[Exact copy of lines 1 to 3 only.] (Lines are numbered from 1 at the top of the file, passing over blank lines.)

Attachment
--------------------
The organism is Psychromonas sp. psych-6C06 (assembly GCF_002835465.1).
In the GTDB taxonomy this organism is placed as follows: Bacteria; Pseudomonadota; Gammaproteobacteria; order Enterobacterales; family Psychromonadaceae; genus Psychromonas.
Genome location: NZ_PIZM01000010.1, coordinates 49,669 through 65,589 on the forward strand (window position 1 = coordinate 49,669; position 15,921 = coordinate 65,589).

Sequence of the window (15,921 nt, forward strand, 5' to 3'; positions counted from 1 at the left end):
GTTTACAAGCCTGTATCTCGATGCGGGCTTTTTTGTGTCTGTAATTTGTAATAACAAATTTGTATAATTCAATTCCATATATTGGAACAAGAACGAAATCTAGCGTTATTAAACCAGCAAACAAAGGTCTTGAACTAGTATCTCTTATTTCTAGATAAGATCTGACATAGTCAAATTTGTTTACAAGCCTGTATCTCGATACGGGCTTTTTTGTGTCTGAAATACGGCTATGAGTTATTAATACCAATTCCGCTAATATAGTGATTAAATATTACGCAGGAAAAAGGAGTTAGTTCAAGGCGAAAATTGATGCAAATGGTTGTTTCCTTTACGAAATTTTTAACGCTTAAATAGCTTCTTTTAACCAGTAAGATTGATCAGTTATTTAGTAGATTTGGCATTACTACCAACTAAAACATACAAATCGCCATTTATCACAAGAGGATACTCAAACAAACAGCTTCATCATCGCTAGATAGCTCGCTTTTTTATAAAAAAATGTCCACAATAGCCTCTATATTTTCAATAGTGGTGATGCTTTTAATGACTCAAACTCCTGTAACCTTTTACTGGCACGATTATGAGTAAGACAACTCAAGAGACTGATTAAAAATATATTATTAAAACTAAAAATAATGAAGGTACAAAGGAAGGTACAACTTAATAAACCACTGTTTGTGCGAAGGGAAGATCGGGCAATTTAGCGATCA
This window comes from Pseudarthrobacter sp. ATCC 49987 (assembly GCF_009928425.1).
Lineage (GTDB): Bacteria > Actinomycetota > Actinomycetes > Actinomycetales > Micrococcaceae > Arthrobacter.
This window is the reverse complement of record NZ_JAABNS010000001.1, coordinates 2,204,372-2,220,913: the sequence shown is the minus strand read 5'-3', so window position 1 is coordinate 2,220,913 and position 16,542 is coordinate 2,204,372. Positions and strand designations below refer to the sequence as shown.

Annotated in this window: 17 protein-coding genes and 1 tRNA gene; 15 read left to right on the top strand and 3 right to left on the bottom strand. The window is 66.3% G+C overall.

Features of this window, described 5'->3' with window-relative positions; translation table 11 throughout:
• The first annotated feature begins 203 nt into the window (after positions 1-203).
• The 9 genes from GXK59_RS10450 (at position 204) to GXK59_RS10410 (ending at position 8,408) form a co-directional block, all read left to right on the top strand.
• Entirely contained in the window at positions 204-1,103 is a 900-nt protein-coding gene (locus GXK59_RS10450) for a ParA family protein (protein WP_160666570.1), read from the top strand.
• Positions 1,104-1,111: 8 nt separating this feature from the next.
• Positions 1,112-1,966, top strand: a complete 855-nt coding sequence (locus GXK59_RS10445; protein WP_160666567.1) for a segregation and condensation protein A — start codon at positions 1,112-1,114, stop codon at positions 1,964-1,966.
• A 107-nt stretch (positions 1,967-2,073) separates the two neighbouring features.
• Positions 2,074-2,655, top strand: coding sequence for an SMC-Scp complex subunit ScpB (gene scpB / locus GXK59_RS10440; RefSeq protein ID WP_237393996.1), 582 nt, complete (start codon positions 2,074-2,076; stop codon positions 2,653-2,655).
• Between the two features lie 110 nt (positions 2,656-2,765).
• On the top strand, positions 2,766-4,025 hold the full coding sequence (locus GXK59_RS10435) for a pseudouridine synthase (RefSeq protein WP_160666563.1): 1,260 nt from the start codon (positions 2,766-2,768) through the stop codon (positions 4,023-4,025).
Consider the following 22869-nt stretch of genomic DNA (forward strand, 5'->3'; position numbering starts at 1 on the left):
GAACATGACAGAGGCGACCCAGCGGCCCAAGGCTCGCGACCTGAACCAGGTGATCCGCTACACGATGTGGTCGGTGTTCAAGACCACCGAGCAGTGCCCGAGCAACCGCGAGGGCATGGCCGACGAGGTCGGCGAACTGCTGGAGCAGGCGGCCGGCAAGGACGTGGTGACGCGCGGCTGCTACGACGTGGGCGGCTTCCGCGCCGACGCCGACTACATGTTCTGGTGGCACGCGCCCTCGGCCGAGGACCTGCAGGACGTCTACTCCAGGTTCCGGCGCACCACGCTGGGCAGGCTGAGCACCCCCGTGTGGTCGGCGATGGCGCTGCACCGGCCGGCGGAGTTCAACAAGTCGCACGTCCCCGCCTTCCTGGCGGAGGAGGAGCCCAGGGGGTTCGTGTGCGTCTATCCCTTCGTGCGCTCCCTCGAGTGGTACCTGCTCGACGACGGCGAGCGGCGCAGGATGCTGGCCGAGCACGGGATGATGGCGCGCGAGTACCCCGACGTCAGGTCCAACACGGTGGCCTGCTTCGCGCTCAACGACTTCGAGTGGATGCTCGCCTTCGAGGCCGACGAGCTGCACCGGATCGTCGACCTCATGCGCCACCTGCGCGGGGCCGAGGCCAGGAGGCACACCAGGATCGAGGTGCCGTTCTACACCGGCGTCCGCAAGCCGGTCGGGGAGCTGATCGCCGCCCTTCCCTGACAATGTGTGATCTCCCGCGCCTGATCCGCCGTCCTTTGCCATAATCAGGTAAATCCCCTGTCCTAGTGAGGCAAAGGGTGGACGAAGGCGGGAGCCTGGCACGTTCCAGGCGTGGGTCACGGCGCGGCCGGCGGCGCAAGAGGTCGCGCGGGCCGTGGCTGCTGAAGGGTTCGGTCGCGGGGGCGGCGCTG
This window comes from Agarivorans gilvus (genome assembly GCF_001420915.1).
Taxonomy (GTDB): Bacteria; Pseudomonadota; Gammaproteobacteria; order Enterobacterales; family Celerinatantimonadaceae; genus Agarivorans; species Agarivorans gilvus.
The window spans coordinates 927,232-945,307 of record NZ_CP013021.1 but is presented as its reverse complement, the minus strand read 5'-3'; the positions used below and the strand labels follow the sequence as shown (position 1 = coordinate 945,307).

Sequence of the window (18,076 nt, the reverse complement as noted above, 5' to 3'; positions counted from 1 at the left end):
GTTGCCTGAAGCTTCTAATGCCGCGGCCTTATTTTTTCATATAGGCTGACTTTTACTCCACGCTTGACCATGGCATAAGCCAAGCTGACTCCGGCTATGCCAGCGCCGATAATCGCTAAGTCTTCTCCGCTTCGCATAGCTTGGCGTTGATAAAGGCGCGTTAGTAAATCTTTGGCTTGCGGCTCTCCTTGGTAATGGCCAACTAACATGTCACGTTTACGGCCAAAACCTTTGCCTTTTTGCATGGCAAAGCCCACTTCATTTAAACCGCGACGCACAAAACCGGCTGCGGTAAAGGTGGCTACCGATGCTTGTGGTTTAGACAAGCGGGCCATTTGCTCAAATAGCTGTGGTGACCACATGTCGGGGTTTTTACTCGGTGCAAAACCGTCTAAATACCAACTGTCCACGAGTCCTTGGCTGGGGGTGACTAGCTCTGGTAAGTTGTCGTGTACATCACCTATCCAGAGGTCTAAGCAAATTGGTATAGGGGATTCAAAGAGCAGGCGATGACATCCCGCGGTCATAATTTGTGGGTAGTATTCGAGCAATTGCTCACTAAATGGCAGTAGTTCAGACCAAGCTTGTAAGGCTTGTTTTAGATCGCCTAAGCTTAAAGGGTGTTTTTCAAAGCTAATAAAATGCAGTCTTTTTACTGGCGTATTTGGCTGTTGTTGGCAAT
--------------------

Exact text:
The organism is Psychromonas sp. psych-6C06 (assembly GCF_002835465.1).
In the GTDB taxonomy this organism is placed as follows: Bacteria; Pseudomonadota; Gammaproteobacteria; order Enterobacterales; family Psychromonadaceae; genus Psychromonas.
Genome location: NZ_PIZM01000010.1, coordinates 49,669 through 65,589 on the forward strand (window position 1 = coordinate 49,669; position 15,921 = coordinate 65,589).